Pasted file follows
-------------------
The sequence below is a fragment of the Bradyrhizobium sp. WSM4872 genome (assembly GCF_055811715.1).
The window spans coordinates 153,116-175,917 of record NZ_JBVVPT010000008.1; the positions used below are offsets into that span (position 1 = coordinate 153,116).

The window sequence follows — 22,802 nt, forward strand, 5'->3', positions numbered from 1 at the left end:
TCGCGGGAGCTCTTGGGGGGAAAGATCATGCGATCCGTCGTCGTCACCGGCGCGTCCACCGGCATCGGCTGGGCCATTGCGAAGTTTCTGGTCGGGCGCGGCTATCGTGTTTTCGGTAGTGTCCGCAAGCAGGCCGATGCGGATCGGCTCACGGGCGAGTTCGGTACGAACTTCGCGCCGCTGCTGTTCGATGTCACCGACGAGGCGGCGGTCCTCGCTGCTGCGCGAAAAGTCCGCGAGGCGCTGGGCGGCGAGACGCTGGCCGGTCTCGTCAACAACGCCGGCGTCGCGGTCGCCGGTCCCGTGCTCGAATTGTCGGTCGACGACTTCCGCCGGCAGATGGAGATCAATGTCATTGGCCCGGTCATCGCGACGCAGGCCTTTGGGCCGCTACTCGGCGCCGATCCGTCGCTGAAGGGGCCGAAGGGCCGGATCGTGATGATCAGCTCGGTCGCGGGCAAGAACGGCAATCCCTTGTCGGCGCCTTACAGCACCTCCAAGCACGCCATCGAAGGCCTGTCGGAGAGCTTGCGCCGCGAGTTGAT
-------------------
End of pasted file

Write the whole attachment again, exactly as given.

The sequence below is a fragment of the Bradyrhizobium sp. WSM4872 genome (assembly GCF_055811715.1).
The window spans coordinates 153,116-175,917 of record NZ_JBVVPT010000008.1; the positions used below are offsets into that span (position 1 = coordinate 153,116).

The window sequence follows — 22,802 nt, forward strand, 5'->3', positions numbered from 1 at the left end:
TCGCGGGAGCTCTTGGGGGGAAAGATCATGCGATCCGTCGTCGTCACCGGCGCGTCCACCGGCATCGGCTGGGCCATTGCGAAGTTTCTGGTCGGGCGCGGCTATCGTGTTTTCGGTAGTGTCCGCAAGCAGGCCGATGCGGATCGGCTCACGGGCGAGTTCGGTACGAACTTCGCGCCGCTGCTGTTCGATGTCACCGACGAGGCGGCGGTCCTCGCTGCTGCGCGAAAAGTCCGCGAGGCGCTGGGCGGCGAGACGCTGGCCGGTCTCGTCAACAACGCCGGCGTCGCGGTCGCCGGTCCCGTGCTCGAATTGTCGGTCGACGACTTCCGCCGGCAGATGGAGATCAATGTCATTGGCCCGGTCATCGCGACGCAGGCCTTTGGGCCGCTACTCGGCGCCGATCCGTCGCTGAAGGGGCCGAAGGGCCGGATCGTGATGATCAGCTCGGTCGCGGGCAAGAACGGCAATCCCTTGTCGGCGCCTTACAGCACCTCCAAGCACGCCATCGAAGGCCTGTCGGAGAGCTTGCGCCGCGAGTTGAT